Networking is an extremely effective means for a freelance web designer to meet potential clients and people who can introduce you to potential clients. Networking happens in many settings, both formal and informal, and here are some ideas to get you started.
Friends and family
Make sure the people you already know are aware of your expertise as a freelance web designer. While actually working with friends and family can be precarious (they always want a discount, what if the don’t pay?), they may have friends who own a business and need a website. Don’t be afraid to talk about what you do, and always ask for referrals.
Associations and clubs
joining your local Chamber of Commerce or Rotary Club may sound old-school, but actively attending their functions will ensure that leaders in your community know who you are and what you do: freelance web design. Go to the luncheons and seminars, introduce yourself, pass out cards and be sure to get cards from others. Always listen more than you talk, and always send prompt follow-up emails to remind people that you’ve met. Something simple always works: “Hi Jan, it was great to meet you at the chamber event yesterday. I’d love to do lunch sometime to hear more about your business. How’s next Thursday?” Always include your portfolio’s URL in your email signature along with your phone number and Twitter handle.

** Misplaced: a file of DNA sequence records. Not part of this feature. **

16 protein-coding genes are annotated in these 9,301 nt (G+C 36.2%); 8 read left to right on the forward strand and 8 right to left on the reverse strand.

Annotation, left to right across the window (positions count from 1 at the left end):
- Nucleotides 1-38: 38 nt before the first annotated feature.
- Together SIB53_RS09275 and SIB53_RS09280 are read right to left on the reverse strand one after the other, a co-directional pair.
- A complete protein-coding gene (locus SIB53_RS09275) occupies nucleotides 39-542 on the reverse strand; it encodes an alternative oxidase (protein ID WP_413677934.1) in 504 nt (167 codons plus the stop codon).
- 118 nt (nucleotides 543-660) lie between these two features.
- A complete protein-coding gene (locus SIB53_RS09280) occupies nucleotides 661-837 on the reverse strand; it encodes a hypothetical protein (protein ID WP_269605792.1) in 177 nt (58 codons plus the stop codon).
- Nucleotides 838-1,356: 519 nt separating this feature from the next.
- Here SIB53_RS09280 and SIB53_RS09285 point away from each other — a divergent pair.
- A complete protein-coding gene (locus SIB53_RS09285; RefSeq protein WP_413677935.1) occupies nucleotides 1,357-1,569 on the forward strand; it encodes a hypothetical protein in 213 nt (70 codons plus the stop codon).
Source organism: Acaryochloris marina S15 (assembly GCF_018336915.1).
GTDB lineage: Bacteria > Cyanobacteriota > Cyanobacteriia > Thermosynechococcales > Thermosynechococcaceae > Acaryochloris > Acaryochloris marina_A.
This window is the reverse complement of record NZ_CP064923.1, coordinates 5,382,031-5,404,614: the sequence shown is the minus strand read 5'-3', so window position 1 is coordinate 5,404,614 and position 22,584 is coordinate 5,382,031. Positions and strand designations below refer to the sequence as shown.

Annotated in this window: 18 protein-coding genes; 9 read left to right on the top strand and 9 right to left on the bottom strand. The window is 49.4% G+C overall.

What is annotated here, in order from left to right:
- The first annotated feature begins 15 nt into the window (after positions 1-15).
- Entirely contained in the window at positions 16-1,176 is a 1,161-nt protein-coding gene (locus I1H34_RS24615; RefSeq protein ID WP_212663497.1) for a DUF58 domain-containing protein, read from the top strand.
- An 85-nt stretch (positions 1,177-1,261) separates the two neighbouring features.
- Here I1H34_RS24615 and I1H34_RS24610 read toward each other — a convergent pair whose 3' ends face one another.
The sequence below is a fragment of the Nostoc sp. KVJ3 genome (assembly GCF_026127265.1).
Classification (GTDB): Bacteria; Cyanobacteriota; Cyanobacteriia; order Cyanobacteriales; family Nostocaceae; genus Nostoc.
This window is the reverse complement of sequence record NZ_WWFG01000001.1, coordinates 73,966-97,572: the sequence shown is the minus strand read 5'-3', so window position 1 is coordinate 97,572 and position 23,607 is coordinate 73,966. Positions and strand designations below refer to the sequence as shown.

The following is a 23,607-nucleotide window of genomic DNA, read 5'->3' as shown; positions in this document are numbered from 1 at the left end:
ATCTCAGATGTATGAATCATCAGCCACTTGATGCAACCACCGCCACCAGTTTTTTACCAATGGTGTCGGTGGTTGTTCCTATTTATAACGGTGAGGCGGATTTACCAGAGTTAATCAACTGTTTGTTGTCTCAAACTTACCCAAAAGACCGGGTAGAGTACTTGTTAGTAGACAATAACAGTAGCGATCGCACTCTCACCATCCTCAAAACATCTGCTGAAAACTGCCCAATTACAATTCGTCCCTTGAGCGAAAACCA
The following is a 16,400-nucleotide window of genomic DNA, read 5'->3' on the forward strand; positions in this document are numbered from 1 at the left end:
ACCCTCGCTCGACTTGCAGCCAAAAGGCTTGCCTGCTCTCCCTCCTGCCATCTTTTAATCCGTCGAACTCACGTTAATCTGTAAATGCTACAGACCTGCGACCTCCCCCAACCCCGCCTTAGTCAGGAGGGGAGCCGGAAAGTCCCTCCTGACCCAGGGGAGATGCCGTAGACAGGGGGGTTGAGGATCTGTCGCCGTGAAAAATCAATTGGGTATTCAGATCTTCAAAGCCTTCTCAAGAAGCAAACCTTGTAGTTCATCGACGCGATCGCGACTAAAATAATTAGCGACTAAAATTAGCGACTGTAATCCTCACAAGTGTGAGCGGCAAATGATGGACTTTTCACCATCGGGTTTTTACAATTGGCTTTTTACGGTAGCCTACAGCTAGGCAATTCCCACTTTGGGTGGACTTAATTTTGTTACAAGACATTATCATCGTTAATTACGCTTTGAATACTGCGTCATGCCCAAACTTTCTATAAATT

AIGA and AAF
The American Institute of Graphic Artists and the American Advertising Federation both have local chapters where industry types meet to learn and network. If you want a shot at the bigger agency clients, join these groups and attend their events. Find the art directors and introduce yourself. Take them to lunch. Getting to know design leaders is the key to getting your foot in the door as a web design freelancer at ad agencies and design firms.